Pearl and her new BFF. At one point, I actually saw Pearl run up behind Annalise and casually put her arm around her. You know, like on an awkward date.

Nephew L lounging around while watching TV.

My brother Chris. In our family, it's not a party unless at least one person ends up like this.

That's it for my Thanksgiving round-up. Both celebrations were a success and lots of fun. How did it compare to yours? Pretty standard, I'm guessing. Except fort he enchiladas. Unless you're Mexican. In which case, it was still pretty standard.


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Recipe: Sweet Potato Casserole.

Growing up, I never liked sweet potatoes. It was really only something we had on Thanksgiving, and even then I wasn't sold. Every year my mom would cook up these candied yam things and I'd be like "No, thanks. Pass anything except those slimy-looking orange blocks." So imagine my surprise when I discovered a version of sweet potatoes that I was not only willing to try, but that I actually love.

It was a lot of surprise.

This recipe comes from Eric's sister, Vicki. She makes these for Thanksgiving and you better believe I'm looking forward to doing some damage. T minus three days...


2 1/2 pounds sweet potatoes, peeled and cut into 1-inch cubes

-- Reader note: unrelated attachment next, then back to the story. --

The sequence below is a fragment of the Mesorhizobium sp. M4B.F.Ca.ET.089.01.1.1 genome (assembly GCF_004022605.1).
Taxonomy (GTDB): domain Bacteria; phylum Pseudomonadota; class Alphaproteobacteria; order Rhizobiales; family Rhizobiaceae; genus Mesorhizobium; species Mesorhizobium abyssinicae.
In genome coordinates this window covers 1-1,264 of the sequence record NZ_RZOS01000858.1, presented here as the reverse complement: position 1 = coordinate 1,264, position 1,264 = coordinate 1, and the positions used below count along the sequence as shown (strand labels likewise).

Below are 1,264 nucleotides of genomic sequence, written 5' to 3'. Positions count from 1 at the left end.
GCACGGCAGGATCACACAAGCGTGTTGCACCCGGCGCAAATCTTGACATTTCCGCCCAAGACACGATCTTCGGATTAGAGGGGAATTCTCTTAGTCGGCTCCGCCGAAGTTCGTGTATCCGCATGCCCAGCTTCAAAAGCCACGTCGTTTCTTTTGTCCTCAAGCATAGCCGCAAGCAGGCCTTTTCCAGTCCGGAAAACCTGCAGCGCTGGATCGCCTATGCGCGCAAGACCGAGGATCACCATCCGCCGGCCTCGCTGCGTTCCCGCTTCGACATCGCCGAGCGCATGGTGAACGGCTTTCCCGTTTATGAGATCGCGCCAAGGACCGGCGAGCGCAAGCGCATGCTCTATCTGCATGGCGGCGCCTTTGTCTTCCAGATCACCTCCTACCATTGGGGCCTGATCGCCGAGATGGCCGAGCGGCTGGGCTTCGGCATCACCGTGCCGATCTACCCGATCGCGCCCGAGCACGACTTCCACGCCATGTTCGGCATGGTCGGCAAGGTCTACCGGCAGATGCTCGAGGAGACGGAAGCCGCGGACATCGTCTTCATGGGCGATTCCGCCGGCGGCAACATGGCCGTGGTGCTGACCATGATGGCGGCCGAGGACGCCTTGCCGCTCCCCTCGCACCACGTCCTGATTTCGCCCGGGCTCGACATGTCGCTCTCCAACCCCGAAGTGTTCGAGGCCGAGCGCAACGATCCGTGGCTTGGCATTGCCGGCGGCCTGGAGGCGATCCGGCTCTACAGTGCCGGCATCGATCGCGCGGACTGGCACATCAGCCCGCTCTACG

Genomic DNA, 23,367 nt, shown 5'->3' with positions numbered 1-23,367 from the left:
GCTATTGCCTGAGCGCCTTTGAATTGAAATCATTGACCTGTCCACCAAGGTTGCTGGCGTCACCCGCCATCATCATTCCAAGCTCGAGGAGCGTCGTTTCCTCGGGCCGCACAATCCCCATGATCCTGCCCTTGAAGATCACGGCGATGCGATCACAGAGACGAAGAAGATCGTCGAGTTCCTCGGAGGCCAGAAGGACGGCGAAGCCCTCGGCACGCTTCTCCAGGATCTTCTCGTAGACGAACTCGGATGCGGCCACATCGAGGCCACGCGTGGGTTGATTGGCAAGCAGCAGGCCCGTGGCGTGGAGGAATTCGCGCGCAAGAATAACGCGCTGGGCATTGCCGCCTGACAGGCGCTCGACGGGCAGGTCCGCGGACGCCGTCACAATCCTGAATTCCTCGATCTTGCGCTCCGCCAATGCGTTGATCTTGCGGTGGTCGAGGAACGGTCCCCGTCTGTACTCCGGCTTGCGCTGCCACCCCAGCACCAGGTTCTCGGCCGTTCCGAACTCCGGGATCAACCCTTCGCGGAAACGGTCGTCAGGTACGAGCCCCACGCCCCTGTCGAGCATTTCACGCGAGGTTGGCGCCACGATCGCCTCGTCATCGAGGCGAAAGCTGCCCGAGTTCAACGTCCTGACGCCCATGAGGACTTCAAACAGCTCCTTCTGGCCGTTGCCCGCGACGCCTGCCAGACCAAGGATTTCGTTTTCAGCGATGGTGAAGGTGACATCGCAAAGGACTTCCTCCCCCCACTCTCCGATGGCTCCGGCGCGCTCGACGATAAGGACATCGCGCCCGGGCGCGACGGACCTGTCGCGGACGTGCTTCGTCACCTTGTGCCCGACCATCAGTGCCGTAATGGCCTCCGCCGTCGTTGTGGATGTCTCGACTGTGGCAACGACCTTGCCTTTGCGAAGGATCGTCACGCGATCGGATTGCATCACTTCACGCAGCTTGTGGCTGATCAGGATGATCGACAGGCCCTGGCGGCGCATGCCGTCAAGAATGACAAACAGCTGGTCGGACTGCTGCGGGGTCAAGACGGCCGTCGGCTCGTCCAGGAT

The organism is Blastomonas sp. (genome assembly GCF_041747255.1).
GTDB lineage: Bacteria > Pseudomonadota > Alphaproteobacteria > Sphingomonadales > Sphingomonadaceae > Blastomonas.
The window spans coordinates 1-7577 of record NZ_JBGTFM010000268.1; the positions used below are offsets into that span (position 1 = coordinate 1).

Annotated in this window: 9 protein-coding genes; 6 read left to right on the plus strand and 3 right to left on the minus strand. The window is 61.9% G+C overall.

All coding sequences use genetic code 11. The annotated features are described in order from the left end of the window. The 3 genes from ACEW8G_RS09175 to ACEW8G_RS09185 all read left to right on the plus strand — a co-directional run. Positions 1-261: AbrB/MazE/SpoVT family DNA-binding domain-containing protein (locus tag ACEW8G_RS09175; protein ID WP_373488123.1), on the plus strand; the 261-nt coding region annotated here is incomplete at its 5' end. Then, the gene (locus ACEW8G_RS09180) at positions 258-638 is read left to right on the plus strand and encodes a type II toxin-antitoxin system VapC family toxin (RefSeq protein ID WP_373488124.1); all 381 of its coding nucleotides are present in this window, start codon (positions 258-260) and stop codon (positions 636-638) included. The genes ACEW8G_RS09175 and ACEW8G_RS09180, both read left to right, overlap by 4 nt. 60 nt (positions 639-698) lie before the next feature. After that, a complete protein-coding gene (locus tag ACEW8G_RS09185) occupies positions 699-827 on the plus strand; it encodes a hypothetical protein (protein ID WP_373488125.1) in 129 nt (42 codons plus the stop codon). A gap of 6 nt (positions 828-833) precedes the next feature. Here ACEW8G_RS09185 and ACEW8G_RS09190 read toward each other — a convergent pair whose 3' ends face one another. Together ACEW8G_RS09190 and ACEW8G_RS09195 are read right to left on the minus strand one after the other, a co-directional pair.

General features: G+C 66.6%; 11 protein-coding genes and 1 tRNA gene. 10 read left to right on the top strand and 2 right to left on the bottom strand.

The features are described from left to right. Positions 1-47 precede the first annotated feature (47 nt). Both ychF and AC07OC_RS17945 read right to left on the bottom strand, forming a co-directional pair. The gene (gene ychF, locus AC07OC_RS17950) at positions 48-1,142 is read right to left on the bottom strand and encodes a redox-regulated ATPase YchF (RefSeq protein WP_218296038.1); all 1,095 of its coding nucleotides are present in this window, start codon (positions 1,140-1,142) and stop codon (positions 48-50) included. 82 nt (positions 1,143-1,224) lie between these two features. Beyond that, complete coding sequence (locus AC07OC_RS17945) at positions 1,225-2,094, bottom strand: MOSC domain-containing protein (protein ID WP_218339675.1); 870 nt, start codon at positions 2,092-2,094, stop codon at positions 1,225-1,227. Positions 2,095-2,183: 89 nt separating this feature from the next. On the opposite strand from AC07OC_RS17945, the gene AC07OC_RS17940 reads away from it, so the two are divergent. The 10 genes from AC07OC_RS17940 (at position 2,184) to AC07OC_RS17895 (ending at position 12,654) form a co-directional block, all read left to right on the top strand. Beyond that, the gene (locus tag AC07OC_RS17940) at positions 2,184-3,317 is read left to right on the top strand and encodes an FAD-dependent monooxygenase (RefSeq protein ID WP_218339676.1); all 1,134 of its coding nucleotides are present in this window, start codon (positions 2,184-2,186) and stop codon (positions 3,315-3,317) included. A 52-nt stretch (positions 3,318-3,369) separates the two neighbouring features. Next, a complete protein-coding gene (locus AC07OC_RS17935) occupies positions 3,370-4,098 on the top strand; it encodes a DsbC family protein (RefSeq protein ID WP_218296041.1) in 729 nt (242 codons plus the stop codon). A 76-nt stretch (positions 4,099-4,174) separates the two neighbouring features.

3/4 cup packed brown sugar
1/4 cup butter, softened
1 1/2 tsp salt
1/2 tsp vanilla
1/2 cup finely chopped pecans
2 cups mini marshmallows
Cooking spray

Preheat oven to 375F (190C).

1. Place sweet potatoes in a pot and cover with cold water. Bring to a boil. Reduce heat and simmer until tender, approximately 15 minutes. Drain and cool slightly.

2. In a large bowl, combine sweet potatoes, sugar, butter, salt, and vanilla. Mash well with a potato masher (or use an electric mixer) until smooth. Fold in 1/4 cup pecans.

3. Pour mixture into an 11x7-inch baking dish that has been coated with cooking spray. Sprinkle with remaining pecans.

Top with marshmallows. Bake until golden, approximately 25 minutes.

This recipe involves a buttery, rich, sweet, crunchy version of sweet potatoes. Not unlike pumpkin pie. While I can't guarantee everyone will love them, I can guarantee that I will. And that's just as good, if you ask me.


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Recipe: Spiced Applesauce Cake with Cinnamon Cream Cheese Frosting.